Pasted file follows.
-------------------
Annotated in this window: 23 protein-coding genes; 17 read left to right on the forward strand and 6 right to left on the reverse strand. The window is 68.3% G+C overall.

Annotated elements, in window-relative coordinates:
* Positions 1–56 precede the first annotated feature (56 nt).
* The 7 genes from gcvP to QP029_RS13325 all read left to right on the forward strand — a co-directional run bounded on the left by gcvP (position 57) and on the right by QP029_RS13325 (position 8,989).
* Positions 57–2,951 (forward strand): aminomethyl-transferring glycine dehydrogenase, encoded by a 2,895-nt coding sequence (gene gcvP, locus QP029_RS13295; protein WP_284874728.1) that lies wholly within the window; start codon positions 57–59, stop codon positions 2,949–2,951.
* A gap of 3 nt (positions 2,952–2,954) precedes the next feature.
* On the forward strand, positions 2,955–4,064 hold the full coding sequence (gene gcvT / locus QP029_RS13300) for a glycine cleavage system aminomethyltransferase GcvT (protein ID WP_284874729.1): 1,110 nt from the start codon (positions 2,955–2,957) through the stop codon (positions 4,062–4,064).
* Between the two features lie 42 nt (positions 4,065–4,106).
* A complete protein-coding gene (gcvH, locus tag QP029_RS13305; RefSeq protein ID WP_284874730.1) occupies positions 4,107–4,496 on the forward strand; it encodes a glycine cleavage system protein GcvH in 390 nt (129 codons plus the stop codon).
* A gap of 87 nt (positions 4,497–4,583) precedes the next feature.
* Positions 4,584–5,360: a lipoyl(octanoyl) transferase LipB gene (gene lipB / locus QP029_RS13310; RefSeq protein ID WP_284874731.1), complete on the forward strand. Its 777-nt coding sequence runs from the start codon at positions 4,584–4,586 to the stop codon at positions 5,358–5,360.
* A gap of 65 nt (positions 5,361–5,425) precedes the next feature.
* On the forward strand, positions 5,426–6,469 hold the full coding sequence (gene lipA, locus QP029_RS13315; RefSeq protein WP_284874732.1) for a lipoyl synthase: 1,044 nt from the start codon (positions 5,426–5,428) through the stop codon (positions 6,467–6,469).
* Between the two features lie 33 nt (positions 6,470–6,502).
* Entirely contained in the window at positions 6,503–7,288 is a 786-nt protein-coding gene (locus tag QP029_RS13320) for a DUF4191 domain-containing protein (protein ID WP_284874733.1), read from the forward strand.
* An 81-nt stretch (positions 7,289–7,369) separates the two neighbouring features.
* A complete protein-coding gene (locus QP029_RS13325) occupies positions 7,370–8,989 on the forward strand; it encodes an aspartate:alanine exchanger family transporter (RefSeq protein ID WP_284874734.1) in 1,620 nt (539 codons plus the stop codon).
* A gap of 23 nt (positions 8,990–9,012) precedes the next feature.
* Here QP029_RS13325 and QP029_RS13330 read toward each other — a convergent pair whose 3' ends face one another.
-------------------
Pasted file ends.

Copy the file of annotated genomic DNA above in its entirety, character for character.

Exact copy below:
Annotated in this window: 23 protein-coding genes; 17 read left to right on the forward strand and 6 right to left on the reverse strand. The window is 68.3% G+C overall.

Annotated elements, in window-relative coordinates:
* Positions 1–56 precede the first annotated feature (56 nt).
* The 7 genes from gcvP to QP029_RS13325 all read left to right on the forward strand — a co-directional run bounded on the left by gcvP (position 57) and on the right by QP029_RS13325 (position 8,989).
* Positions 57–2,951 (forward strand): aminomethyl-transferring glycine dehydrogenase, encoded by a 2,895-nt coding sequence (gene gcvP, locus QP029_RS13295; protein WP_284874728.1) that lies wholly within the window; start codon positions 57–59, stop codon positions 2,949–2,951.
* A gap of 3 nt (positions 2,952–2,954) precedes the next feature.
* On the forward strand, positions 2,955–4,064 hold the full coding sequence (gene gcvT / locus QP029_RS13300) for a glycine cleavage system aminomethyltransferase GcvT (protein ID WP_284874729.1): 1,110 nt from the start codon (positions 2,955–2,957) through the stop codon (positions 4,062–4,064).
* Between the two features lie 42 nt (positions 4,065–4,106).
* A complete protein-coding gene (gcvH, locus tag QP029_RS13305; RefSeq protein ID WP_284874730.1) occupies positions 4,107–4,496 on the forward strand; it encodes a glycine cleavage system protein GcvH in 390 nt (129 codons plus the stop codon).
* A gap of 87 nt (positions 4,497–4,583) precedes the next feature.
* Positions 4,584–5,360: a lipoyl(octanoyl) transferase LipB gene (gene lipB / locus QP029_RS13310; RefSeq protein ID WP_284874731.1), complete on the forward strand. Its 777-nt coding sequence runs from the start codon at positions 4,584–4,586 to the stop codon at positions 5,358–5,360.
* A gap of 65 nt (positions 5,361–5,425) precedes the next feature.
* On the forward strand, positions 5,426–6,469 hold the full coding sequence (gene lipA, locus QP029_RS13315; RefSeq protein WP_284874732.1) for a lipoyl synthase: 1,044 nt from the start codon (positions 5,426–5,428) through the stop codon (positions 6,467–6,469).
* Between the two features lie 33 nt (positions 6,470–6,502).
* Entirely contained in the window at positions 6,503–7,288 is a 786-nt protein-coding gene (locus tag QP029_RS13320) for a DUF4191 domain-containing protein (protein ID WP_284874733.1), read from the forward strand.
* An 81-nt stretch (positions 7,289–7,369) separates the two neighbouring features.
* A complete protein-coding gene (locus QP029_RS13325) occupies positions 7,370–8,989 on the forward strand; it encodes an aspartate:alanine exchanger family transporter (RefSeq protein ID WP_284874734.1) in 1,620 nt (539 codons plus the stop codon).
* A gap of 23 nt (positions 8,990–9,012) precedes the next feature.
* Here QP029_RS13325 and QP029_RS13330 read toward each other — a convergent pair whose 3' ends face one another.